Lymphoma in dogs requires immediate attention


by veterinary_clinic_traverse_city 18. May 2016 02:25

Lymphocyte cells are small white blood cells that play a key role in a dog’s ability to fight against germs and disease.  

Lymphoma is a cancer that originates in these cells and creates an unregulated growth that can affect the lymph nodes, liver, spleen and bone marrow.  It can also affect other areas of a dog’s body as well.  If left untreated, dogs can pass away in as little as two to four weeks. 

“Although there is no cure for dog lymphoma, many treatments can extend a dog’s quality and length of life,” according to Dr. Eric Peck, who has been practicing veterinary medicine in the greater Traverse City area for more than 20 years. 

Dogs with lymphoma can present many symptoms, because the disease is aggressive, it’s important to seek medical treatment as soon as possible when any of these occur: 

  • A rapid weight loss
  • Lack of appetite
  • Lethargy
  • Vomiting and diarrhea
  • Conjunctivitis or eye infections
  • Enlarged lymph nodes under the jaw, chest armpits or groin
  • Increased water consumption and urination

Although all breeds are susceptible to lymphoma, it is especially prevalent in Golden Retrievers, St. Bernards, Basset Hounds, Scottish Terriers, Boxers and Bulldogs. 

The most effective treatment for dogs with lymphoma is chemotherapy.  These drugs, when combined with a steroid such as prednisone can extend a dog’s life for up to a year or more, depending on the type of lymphoma and how early the disease was diagnosed. 

Located in Williamsburg and serving Traverse City, Elk Rapids, Acme, Kalkaska and nearby communities, Northern Michigan Veterinary Hospital is a fully equipped regional facility serving the routine and emergency needs of pet owners since 2009.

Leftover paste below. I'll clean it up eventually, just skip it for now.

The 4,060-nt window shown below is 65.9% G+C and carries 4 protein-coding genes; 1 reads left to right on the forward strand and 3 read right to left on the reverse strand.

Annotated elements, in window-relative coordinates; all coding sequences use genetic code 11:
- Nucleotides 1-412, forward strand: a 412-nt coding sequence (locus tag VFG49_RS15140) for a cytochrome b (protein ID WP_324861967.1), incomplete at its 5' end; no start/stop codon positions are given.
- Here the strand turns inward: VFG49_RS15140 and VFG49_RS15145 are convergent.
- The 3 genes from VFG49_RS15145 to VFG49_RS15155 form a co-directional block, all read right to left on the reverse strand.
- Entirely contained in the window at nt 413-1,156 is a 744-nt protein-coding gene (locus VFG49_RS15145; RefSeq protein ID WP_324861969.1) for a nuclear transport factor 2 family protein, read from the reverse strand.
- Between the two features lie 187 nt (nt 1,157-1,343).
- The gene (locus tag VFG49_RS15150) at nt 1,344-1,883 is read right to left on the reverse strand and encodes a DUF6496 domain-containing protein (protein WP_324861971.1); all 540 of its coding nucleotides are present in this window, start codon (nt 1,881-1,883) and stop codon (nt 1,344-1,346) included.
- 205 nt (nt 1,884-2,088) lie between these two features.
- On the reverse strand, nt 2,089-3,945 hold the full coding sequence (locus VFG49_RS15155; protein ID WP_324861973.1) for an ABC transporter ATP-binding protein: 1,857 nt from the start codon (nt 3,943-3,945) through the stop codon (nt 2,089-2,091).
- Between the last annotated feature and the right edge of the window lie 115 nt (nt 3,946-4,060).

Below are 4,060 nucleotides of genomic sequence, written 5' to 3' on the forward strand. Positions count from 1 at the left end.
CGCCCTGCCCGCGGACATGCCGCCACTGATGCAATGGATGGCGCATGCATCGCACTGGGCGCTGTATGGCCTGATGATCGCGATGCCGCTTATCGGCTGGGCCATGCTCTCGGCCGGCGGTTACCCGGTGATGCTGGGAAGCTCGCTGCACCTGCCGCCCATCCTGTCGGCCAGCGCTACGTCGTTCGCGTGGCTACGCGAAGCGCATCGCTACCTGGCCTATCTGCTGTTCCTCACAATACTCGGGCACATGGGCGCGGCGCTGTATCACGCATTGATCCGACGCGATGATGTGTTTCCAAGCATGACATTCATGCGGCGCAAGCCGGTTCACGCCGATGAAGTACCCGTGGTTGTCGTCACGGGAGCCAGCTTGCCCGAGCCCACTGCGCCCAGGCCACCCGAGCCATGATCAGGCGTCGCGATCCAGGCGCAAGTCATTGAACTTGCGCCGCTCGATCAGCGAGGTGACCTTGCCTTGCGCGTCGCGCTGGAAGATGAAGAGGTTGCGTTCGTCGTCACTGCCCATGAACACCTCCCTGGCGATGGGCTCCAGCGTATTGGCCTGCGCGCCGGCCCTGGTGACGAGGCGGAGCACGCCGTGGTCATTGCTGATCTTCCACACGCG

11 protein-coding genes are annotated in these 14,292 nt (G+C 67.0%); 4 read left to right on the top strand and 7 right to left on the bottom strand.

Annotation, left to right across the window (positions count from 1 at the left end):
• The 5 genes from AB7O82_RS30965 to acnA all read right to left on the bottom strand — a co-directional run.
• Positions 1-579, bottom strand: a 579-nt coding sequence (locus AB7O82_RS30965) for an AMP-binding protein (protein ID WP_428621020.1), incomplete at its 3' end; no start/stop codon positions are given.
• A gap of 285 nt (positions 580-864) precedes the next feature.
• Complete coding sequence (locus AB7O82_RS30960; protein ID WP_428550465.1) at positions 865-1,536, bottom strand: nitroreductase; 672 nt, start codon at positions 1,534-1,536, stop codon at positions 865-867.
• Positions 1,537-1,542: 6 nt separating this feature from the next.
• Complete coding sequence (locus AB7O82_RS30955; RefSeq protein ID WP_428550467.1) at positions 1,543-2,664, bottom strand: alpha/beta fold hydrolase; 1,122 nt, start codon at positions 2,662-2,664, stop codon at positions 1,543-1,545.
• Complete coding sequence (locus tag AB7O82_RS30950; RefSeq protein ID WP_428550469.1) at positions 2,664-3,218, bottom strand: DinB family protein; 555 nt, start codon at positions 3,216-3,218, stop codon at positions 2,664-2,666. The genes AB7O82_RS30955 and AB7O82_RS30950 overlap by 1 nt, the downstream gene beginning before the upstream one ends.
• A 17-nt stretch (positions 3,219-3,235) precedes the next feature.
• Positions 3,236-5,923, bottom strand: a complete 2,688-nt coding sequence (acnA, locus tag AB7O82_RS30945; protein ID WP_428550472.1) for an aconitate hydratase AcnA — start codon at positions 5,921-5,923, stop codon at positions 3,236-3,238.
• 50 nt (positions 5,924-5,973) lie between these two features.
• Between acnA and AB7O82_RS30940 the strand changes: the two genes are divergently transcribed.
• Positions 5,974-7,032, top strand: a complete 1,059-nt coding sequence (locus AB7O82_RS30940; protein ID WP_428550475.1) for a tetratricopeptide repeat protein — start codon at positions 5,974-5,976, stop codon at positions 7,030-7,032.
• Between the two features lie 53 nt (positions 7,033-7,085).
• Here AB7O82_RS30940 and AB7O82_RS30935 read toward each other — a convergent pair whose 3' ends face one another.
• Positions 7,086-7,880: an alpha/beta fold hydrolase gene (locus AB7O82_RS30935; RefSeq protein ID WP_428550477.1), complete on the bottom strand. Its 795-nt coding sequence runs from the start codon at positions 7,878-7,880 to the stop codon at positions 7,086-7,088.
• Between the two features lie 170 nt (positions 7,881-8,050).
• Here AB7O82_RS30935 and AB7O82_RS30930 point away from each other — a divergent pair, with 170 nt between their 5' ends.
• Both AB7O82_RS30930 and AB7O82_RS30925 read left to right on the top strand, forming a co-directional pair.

Mast cell tumors are a little known but common form of cancer in dogs


by veterinary_clinic_traverse_city 11. May 2016 02:24

Despite the fact that you may not know much about mast cells or their function in a dog’s body, almost one in five dogs will develop mast cell tumors in their lifetime. 

Mast cells are blood cells that are involved in a dog’s body’s response to allergies.  The cells contain many chemicals, including histamine and heparin, which biologically modify immune reactions. 

When these cells become cancerous, they can form tumors in just about any part of your pet’s body, although they are most prevalent as skin tumors.  Mast cell tumors, also known as mastocytomas, are also commonly found in the liver, bone marrow, spleen and gastrointestinal tract.  And although any breed may develop mast cell tumors, studies have shown that Boxers, Bulldogs, Boston Terriers and Pugs tend to have a higher rate of incidence. 

According to Traverse City area veterinarian Dr. Eric Peck, there are many ways to treat mast cell tumors. “The course of treatment depends on several factors including where the tumors are located and what stage the tumors are at.  Tumors are staged, meaning they are graded, from Stage 0 up to Stage IV.  Once they are graded, we decide best how to treat them.” 

Most mast cell tumors are treated by being removed surgically.  This is effective for tumors up to Stage II and will provide a cure for your pet.  In cases where surgery is not an option, where lymph nodes are involved, or if tumors have not spread throughout the body, radiation is the preferred course of treatment.  Chemotherapy is reserved for the most aggressive forms of mastocytomas and is generally combined with surgery and radiation.  Unfortunately, mast cell tumors do not always respond to chemo drugs as well as with other kinds of cancers found in canines.  However, there are many variables that play into whether or not a dog will find relief and an extended life when treating mast cell tumors. 

Located in Williamsburg and providing veterinary services to Traverse City, Elk Rapids, Acme, Kalkaska and nearby communities, Northern Michigan Veterinary Hospital is a fully equipped regional facility serving the routine and emergency needs of pet owners since 2009.

A primer on osteosarcoma in dogs